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Original Title:
Naui chingu, geuui anae

South Korea 2006


Shin Dong-il

Park Hee-soon
Hong So-hee
Jang Hyeong-seong
Kim Kyeong-hee
Kim Kyeong-jin
Woo Gi-hong
Woo Sang-jeon
Eun Joo-hee
Mahbub Alam
Jean-Sébastien Bressy

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My Friend and his Wife

Story: Jae-moon (Park Hee-soon) is in a happy marriage with Ji-sook (Hong So-hee). The two are about to become parents, too, and they want to migrate to America. Jae-moon's best friend Ye-joon (Jang Hyeong-seong) helps them to improve their English and he proves to be almost a family member in other respects as well. Apart from them Ye-joon has no one else in his life since he is too eager to make his carrer. A few months after Ji-sook has given birth to her child she wants to go to Paris for some advanced training. When Jae-moon and Ye-joon are alone and the father of the child leaves the house for a short time a fatal accident happens. Ye-joon beds Jae-moon's son wrong after a crying fit and the parents lose their child. Jae-moon hides the truth and even goes to prison for his best friend since he didn't call the police after the accident. Ji-sook is devastated and Jae-moon wants his best friend to take care of his wife during this dark time. Their marriage is ruined and Ye-joon is even one step away from starting an affair with the wife of his best friend...

Review: While writing a summary you are oftentimes uncertain whether you gave away too much of the story or not. In the case of "My Friend and his Wife", however, it is indispensable to know right from the start what you are about to get. Otherwise you will expect something different after the first half hour than the emotionally bitter low-blow that this drama actually is. The twist of the story comes a bit as a suprise and catapults the characters of the movie into an emotional hell that after a while is hard to bear even for the onlooker. The souls of the protagonists aren't just tainted after this incident but equal a pile of shards that naturally can never be merged together to be the object it was before. Director and screenwriter Shin Dong-il captures his movie in an unvarnished and realistic fashion which makes the film work on a subtle level but with that even the more effectively. The captivating yet reserved manner of the drama might not be to everyone's taste, though.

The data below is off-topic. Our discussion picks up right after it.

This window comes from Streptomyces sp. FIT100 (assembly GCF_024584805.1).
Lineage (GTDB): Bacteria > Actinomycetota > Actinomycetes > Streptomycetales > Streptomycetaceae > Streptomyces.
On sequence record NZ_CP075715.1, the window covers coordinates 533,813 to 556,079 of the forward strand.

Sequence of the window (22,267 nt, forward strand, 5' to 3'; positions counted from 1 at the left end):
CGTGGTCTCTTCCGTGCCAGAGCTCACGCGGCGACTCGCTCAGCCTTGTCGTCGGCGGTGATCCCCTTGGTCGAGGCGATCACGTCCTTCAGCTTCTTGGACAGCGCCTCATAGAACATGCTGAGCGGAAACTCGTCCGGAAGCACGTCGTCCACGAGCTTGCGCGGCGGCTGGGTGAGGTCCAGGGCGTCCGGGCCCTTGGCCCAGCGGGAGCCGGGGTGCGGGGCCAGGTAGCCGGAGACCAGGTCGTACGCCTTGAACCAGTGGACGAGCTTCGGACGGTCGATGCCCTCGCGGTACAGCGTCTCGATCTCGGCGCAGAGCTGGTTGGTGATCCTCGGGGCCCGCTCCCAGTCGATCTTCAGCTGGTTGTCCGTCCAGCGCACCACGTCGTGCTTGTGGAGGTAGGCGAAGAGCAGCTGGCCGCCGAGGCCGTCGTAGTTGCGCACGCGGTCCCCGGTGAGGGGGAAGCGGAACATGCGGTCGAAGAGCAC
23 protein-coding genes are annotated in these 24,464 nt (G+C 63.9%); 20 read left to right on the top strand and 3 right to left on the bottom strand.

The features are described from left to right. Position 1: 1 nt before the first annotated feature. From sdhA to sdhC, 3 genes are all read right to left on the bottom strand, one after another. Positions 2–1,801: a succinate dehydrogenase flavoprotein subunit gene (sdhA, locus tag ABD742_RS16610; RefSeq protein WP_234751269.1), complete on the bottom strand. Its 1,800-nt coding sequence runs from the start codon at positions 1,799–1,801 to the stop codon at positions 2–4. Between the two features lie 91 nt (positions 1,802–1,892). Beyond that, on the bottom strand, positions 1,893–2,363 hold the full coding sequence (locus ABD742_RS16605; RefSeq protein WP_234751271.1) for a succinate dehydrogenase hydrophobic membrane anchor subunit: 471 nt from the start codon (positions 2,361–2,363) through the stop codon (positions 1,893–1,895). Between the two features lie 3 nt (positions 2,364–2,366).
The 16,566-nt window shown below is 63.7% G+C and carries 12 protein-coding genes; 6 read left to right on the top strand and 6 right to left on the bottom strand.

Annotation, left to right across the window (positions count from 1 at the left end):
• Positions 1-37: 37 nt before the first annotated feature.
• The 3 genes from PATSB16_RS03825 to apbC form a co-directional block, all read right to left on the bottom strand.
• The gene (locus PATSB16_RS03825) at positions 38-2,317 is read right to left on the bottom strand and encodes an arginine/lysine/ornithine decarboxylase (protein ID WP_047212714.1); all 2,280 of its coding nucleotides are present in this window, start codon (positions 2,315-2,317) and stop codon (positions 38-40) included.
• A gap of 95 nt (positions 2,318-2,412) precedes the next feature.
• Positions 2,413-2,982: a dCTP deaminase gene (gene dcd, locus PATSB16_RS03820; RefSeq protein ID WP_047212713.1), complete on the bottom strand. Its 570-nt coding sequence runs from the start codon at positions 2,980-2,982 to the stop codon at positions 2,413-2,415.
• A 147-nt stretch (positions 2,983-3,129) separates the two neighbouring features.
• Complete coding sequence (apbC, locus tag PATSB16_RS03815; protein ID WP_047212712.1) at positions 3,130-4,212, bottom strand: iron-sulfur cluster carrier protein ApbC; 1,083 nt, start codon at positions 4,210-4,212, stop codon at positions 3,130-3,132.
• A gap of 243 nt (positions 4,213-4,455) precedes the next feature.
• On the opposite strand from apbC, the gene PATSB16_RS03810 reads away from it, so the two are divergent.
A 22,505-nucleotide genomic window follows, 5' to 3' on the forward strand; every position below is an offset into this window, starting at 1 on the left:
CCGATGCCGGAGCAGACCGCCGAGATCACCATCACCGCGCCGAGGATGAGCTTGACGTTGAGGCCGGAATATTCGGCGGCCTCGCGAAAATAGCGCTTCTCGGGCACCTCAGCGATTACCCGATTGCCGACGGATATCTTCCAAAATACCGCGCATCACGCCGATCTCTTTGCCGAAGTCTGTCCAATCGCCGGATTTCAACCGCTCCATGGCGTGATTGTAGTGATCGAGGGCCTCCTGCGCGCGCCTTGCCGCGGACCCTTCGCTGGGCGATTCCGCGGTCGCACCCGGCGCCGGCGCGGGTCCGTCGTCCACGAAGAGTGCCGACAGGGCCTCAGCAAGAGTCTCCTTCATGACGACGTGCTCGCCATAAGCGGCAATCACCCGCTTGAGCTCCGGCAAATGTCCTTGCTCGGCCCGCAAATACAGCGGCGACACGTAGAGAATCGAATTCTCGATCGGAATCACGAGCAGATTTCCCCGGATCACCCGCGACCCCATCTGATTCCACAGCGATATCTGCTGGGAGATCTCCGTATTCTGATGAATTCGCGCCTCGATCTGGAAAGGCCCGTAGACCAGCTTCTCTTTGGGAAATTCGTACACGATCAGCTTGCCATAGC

The introduction of the movie depicts the exact relationship between Jae-moon, Ji-sook and their mutual friend Ye-joon. It is a special relationship, one that makes Jae-moon elude his wife's question whether he likes her or his friend Ye-joon more. At first this may sound like a trivial matter but in the course of the movie it explains the close friendship that connects the two men. The bliss of the parents about their new-born child brings another kind of emotionally strong bonding into the game. So it doesn't come as a surprise that Ye-joon at that point takes refuge in work and has no time for his friend anymore who would like nothing more than to share his happiness with Ye-joon. However, Ye-joon apparently doesn't want to see the new human that drove a wedge into his relationship with Jae-moon. He even wants the baby to remind its parents of him, that's why he is the one who choses the child's name after all.